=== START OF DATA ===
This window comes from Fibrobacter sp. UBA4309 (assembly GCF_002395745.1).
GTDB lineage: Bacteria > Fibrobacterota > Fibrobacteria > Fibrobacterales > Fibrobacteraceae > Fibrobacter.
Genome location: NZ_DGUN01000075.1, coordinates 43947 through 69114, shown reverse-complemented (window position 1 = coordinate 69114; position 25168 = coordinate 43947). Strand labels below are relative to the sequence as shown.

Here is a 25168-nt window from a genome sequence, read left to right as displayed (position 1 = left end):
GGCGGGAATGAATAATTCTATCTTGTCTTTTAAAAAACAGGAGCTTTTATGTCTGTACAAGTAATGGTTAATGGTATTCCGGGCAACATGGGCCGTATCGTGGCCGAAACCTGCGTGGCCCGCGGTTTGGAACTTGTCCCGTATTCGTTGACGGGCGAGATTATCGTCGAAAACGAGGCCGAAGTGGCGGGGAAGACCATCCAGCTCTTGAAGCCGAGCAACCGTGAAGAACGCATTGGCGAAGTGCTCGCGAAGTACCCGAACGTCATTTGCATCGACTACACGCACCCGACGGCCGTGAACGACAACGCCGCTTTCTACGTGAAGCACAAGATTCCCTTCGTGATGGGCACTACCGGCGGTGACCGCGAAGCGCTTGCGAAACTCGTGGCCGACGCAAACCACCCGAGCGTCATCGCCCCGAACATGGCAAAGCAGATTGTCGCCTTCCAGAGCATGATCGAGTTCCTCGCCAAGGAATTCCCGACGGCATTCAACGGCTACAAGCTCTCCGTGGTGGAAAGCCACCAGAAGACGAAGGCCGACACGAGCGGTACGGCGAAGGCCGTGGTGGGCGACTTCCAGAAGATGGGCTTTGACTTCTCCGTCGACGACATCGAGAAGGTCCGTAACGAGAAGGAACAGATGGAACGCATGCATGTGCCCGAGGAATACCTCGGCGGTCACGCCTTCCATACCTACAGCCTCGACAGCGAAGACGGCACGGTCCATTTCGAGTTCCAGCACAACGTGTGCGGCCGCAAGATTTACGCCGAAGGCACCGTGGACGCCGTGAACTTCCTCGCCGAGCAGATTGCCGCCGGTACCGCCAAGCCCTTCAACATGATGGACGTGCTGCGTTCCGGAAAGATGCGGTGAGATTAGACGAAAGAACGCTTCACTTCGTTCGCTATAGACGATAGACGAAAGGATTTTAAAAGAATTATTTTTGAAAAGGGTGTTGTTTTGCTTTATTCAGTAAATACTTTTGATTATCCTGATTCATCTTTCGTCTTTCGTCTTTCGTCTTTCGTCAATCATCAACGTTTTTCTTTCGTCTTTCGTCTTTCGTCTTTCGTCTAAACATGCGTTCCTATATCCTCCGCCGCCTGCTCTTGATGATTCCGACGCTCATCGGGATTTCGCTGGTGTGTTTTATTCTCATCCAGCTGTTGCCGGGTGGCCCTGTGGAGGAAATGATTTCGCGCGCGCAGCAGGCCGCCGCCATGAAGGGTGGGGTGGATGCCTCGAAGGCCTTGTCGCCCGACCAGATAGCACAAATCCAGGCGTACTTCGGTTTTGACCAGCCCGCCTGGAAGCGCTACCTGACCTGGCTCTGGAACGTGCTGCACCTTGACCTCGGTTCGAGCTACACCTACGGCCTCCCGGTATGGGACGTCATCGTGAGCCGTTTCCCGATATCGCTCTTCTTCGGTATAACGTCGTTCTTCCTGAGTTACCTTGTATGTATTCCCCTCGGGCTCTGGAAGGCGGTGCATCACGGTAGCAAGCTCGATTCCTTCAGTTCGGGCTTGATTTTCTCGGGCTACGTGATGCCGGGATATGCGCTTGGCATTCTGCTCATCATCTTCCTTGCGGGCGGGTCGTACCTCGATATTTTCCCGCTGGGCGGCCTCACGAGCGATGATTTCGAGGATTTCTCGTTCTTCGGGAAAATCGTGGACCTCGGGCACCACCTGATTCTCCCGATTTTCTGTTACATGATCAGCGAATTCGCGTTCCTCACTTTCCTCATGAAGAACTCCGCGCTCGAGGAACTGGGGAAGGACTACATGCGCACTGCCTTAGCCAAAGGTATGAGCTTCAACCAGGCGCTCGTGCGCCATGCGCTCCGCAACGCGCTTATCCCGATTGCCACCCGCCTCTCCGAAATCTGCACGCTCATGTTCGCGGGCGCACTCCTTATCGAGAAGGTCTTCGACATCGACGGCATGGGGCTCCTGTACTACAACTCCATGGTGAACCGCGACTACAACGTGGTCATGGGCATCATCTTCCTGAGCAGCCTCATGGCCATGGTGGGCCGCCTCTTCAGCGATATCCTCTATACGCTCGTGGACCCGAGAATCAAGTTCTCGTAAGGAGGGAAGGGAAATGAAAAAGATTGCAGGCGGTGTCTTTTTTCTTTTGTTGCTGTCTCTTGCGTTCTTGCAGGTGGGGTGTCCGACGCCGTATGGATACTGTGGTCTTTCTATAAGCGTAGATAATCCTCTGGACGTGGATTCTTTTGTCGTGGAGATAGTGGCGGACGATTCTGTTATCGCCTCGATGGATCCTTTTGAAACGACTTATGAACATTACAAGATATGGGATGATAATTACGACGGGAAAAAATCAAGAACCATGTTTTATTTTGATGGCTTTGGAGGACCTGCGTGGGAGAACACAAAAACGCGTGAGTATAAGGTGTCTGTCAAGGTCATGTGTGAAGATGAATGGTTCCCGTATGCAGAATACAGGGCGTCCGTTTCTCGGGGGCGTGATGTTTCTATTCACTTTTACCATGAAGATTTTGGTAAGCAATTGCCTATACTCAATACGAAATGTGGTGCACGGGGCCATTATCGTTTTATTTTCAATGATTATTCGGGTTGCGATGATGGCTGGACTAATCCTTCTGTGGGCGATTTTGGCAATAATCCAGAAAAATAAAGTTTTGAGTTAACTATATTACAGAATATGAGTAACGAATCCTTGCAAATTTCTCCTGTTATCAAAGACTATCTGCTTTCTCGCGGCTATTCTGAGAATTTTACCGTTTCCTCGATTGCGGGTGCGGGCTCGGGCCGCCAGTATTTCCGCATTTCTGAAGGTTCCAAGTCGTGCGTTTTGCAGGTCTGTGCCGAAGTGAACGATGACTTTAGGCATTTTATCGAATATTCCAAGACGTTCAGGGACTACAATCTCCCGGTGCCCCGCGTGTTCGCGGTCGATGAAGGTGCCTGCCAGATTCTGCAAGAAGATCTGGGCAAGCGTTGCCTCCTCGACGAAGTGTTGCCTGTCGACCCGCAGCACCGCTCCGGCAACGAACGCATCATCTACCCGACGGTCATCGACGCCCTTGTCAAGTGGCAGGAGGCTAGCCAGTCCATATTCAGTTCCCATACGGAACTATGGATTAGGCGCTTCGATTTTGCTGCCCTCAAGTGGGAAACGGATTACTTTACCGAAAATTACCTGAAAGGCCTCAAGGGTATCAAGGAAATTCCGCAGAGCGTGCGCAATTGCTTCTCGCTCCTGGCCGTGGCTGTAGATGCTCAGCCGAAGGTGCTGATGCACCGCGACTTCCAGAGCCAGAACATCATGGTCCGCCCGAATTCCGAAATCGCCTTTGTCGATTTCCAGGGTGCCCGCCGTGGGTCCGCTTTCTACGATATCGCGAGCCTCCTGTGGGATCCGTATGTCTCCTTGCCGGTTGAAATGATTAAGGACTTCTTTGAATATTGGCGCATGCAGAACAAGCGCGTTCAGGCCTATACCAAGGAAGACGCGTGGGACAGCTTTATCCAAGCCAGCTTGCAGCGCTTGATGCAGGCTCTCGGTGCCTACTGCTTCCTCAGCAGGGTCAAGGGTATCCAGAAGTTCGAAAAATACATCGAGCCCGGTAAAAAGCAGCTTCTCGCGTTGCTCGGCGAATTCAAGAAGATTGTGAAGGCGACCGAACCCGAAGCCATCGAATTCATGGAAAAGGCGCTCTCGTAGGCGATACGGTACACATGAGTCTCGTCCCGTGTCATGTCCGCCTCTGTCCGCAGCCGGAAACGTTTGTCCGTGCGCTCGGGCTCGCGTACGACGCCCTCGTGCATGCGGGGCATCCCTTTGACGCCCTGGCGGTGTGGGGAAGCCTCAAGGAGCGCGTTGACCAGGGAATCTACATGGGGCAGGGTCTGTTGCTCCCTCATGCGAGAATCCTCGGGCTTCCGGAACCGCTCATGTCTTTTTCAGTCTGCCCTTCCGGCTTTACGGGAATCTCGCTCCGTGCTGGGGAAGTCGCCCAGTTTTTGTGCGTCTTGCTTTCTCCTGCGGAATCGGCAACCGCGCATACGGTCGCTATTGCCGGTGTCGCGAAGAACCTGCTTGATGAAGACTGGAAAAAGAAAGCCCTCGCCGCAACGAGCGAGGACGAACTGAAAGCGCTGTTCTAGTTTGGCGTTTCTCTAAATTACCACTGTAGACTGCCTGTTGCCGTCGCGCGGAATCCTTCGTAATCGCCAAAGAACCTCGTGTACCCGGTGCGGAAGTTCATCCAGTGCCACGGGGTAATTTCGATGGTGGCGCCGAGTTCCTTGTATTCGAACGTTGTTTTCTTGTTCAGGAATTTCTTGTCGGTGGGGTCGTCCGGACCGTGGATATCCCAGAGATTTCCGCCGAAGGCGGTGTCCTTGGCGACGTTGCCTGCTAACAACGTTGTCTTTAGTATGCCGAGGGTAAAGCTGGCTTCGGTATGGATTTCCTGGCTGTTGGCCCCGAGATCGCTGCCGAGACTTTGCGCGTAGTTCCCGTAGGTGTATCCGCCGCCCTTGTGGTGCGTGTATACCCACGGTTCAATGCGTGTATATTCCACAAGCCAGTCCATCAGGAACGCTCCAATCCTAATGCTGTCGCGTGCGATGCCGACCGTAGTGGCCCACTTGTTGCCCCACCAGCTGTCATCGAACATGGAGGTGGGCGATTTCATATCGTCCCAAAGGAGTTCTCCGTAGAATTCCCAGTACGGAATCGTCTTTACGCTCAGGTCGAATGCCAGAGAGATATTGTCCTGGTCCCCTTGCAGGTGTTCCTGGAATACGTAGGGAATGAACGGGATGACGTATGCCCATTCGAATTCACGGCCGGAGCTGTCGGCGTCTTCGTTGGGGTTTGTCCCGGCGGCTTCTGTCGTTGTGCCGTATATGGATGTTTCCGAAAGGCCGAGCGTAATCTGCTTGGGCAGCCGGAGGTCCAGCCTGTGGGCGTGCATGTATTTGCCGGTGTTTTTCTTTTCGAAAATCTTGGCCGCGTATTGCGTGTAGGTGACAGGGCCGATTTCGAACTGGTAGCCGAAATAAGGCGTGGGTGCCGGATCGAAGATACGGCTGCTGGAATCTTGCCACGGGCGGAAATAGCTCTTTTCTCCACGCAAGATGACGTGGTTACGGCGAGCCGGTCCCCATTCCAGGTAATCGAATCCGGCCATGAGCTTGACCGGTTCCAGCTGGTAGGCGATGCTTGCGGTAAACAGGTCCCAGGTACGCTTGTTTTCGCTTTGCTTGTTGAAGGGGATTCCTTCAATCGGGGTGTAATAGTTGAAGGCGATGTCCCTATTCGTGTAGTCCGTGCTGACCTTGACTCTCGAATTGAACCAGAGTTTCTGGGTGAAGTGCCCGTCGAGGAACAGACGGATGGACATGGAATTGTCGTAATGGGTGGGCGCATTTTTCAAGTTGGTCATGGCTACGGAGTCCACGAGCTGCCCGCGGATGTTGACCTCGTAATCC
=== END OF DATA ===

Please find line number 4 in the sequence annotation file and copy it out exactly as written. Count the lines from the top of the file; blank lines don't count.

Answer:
Here is a 25168-nt window from a genome sequence, read left to right as displayed (position 1 = left end):